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Improving safety of the continual reassessment method via a modified allocation rule

Research output: Contribution to Journal/MagazineJournal articlepeer-review

<mark>Journal publication date</mark>30/03/2020
<mark>Journal</mark>Statistics in Medicine
Issue number7
Number of pages17
Pages (from-to)906-922
Publication StatusPublished
Early online date20/12/19
<mark>Original language</mark>English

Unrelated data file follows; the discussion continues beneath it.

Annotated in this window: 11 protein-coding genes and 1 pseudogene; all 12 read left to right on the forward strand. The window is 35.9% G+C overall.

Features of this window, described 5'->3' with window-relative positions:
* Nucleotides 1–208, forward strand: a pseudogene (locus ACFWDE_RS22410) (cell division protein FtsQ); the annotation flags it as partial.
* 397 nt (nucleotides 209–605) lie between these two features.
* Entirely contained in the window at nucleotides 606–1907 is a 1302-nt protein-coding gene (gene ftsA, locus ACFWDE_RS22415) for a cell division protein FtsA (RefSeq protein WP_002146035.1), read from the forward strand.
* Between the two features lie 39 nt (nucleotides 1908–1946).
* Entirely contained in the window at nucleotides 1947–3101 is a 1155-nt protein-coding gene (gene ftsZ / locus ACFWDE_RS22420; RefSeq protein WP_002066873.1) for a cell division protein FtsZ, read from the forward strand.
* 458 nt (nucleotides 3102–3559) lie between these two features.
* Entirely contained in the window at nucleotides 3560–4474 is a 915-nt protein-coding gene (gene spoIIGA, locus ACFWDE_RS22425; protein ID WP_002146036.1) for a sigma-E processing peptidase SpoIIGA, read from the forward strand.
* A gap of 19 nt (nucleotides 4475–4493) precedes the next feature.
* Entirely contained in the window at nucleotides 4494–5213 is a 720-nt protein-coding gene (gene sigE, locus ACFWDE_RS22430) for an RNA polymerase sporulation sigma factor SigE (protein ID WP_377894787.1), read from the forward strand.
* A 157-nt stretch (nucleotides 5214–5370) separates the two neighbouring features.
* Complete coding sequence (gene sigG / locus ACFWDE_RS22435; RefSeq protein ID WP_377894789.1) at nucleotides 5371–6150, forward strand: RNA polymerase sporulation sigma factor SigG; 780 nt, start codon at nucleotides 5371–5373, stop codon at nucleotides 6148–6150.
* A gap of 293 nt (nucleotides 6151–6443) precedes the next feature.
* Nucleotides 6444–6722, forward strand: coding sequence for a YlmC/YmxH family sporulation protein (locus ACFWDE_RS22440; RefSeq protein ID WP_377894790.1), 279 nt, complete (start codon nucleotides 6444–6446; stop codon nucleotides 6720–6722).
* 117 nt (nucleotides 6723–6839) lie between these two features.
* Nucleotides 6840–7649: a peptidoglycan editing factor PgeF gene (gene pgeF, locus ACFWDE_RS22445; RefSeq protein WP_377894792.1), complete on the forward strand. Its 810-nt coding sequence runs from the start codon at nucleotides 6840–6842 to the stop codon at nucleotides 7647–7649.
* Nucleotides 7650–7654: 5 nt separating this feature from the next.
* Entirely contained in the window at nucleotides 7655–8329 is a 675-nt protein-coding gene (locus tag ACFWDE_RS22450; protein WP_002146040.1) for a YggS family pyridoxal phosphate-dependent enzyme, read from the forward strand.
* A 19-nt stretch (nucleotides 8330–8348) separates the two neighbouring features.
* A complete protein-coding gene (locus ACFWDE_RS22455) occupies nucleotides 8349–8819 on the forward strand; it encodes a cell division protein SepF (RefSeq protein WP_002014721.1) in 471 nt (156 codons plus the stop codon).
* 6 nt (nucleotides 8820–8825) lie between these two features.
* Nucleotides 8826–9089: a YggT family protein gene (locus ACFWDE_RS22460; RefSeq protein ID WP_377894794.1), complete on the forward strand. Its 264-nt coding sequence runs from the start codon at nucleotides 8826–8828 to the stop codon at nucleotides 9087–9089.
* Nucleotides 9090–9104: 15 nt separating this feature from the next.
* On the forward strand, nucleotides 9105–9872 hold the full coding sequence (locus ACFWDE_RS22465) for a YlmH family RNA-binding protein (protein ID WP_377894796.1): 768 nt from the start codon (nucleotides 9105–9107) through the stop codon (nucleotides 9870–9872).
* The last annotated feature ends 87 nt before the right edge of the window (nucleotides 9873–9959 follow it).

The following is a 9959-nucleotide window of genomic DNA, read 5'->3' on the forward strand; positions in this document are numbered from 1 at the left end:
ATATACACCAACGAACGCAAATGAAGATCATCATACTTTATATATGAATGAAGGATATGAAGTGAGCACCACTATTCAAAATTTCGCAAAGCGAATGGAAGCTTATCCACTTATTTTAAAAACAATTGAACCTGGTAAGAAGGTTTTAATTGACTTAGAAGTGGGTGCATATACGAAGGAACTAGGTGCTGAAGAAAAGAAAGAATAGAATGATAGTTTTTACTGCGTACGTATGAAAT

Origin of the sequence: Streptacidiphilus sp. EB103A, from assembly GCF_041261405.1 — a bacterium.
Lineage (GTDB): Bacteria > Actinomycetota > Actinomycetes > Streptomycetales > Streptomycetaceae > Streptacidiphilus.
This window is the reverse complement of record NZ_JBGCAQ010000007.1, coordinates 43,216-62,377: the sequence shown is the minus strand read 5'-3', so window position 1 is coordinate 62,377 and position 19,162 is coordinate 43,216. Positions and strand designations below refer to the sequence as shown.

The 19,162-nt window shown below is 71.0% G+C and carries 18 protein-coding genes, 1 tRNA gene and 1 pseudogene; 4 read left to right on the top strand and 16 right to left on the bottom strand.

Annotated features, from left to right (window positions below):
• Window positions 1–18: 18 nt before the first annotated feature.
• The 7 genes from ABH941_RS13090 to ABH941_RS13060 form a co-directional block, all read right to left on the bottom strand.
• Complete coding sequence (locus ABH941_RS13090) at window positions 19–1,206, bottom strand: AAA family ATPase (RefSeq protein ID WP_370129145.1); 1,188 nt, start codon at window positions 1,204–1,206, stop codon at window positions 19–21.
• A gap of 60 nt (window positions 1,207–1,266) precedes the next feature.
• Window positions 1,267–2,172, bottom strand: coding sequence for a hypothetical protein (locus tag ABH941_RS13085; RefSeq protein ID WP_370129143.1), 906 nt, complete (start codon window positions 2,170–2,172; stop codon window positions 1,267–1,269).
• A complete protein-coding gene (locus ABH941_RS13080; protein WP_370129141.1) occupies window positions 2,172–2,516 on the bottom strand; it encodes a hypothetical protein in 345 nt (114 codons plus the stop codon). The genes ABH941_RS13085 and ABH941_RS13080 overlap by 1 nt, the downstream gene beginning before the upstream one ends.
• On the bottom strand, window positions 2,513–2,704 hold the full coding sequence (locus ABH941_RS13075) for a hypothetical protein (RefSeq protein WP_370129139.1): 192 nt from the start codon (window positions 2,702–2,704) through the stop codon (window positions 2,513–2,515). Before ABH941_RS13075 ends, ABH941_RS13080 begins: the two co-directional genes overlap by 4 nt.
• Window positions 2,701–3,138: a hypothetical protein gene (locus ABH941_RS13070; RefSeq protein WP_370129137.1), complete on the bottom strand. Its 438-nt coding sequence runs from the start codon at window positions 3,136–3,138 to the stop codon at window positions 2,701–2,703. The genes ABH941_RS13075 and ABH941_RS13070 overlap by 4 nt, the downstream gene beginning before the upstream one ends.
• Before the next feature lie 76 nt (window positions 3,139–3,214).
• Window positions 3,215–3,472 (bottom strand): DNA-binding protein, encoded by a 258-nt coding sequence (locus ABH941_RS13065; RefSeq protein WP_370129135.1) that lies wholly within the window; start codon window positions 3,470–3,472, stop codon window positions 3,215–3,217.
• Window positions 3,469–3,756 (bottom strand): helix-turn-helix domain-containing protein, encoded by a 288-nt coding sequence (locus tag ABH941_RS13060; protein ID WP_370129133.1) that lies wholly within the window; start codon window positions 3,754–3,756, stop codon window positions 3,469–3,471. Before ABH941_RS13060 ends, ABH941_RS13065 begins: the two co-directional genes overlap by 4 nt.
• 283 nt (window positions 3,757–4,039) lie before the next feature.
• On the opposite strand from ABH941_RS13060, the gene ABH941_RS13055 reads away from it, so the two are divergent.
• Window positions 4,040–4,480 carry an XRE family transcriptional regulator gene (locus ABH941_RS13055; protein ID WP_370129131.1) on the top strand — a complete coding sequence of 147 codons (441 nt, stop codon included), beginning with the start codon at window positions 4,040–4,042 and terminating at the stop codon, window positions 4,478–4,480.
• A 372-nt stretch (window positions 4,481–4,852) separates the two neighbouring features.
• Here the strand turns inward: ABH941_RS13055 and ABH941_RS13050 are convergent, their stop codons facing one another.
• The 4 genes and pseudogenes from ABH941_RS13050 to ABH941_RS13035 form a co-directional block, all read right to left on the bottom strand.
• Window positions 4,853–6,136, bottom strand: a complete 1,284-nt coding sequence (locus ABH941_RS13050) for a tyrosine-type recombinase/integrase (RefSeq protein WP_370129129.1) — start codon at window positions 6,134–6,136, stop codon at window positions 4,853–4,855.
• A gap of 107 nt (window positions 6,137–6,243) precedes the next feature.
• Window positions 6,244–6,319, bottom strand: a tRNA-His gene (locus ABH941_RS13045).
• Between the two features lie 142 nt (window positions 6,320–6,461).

This article proposes a novel criterion for the allocation of patients in phase I dose-escalation clinical trials, aiming to find the maximum tolerated dose (MTD). Conventionally, using a model-based approach, the next patient is allocated to the dose with the toxicity estimate closest (in terms of the absolute or squared distance) to the maximum acceptable toxicity. This approach, however, ignores the uncertainty in point estimates and ethical concerns of assigning a lot of patients to overly toxic doses. In fact, balancing the trade-off between how accurately the MTD can be estimated and how many patients would experience adverse events is one of the primary challenges in phase I studies. Motivated by recent discussions in the theory of estimation in restricted parameter spaces, we propose a criterion that allows to balance these explicitly. The criterion requires a specification of one additional parameter only that has a simple and intuitive interpretation. We incorporate the proposed criterion into the one-parameter Bayesian continual reassessment method and show, using simulations, that it can result in similar accuracy on average as the original design, but with fewer toxic responses on average. A comparison with other model-based dose-escalation designs, such as escalation with overdose control and its modifications, demonstrates that the proposed design can result in either the same mean accuracy as alternatives but fewer toxic responses or in a higher mean accuracy but the same number of toxic responses. Therefore, the proposed design can provide a better trade-off between the accuracy and the number of patients experiencing adverse events, making the design a more ethical alternative over some of the existing methods for phase I trials.